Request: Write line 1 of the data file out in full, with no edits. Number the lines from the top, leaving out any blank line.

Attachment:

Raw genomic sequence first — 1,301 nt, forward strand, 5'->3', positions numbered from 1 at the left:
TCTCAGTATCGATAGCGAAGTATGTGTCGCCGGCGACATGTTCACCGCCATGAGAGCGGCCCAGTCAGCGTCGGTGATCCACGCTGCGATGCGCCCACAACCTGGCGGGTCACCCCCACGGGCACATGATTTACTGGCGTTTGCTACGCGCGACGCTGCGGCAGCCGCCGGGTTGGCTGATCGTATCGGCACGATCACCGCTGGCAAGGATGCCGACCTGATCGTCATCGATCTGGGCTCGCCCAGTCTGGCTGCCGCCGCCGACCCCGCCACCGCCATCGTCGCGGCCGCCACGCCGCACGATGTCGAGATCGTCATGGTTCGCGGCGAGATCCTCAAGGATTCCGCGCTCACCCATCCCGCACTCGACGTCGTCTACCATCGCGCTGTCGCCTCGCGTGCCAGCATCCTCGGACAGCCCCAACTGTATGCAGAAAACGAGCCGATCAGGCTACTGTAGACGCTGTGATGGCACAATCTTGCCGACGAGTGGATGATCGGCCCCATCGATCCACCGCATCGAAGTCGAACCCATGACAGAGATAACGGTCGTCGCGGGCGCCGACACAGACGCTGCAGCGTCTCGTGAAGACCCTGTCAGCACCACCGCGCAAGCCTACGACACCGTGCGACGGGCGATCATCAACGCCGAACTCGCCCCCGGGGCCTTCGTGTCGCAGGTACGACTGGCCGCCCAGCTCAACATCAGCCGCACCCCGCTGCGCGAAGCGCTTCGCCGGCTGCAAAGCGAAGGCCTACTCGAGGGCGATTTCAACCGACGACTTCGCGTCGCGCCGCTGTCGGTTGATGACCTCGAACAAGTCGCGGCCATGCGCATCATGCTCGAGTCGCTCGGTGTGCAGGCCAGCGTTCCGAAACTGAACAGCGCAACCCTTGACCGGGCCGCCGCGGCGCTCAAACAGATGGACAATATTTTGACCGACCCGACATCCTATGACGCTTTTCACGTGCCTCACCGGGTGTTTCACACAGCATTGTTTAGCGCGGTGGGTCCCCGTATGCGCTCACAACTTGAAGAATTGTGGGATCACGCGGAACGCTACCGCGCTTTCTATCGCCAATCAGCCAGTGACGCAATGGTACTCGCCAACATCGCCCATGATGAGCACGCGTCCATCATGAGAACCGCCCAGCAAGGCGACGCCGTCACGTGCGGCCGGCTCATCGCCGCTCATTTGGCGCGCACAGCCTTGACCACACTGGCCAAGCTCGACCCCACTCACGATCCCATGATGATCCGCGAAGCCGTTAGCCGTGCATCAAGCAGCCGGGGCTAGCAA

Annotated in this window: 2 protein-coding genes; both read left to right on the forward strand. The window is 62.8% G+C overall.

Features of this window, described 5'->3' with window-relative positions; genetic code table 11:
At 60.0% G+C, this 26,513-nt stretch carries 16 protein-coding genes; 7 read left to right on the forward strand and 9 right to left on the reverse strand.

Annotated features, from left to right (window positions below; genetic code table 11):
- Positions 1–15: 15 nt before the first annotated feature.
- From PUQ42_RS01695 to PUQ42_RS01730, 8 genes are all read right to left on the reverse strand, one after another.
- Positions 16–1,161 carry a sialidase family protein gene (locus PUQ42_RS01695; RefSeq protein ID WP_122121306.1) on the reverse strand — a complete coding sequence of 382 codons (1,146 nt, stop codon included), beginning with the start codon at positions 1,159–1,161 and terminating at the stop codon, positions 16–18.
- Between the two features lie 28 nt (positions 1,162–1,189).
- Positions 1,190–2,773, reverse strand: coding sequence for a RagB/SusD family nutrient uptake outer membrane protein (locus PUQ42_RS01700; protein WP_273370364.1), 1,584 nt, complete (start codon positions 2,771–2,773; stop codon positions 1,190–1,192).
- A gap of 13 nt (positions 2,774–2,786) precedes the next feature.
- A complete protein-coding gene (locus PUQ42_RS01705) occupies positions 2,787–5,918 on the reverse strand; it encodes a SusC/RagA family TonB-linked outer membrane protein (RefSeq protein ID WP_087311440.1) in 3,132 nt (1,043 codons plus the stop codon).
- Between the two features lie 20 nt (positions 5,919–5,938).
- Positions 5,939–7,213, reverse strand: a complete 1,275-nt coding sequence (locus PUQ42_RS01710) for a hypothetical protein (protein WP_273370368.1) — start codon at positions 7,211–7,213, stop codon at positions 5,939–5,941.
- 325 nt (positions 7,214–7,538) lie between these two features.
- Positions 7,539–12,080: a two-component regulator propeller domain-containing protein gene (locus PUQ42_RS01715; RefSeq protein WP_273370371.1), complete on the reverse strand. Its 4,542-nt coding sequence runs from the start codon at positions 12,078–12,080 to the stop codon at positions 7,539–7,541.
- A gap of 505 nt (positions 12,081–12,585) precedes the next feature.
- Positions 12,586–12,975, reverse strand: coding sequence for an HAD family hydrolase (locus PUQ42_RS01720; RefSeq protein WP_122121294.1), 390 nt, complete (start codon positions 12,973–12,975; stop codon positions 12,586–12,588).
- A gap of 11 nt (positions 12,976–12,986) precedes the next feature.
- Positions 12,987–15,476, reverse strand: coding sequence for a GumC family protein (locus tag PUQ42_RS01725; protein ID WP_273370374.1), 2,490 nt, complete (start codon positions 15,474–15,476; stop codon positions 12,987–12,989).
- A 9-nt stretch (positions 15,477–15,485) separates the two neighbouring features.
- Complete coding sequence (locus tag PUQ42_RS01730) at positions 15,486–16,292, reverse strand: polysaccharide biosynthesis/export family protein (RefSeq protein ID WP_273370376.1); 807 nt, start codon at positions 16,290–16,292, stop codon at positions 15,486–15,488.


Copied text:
Raw genomic sequence first — 1,301 nt, forward strand, 5'->3', positions numbered from 1 at the left: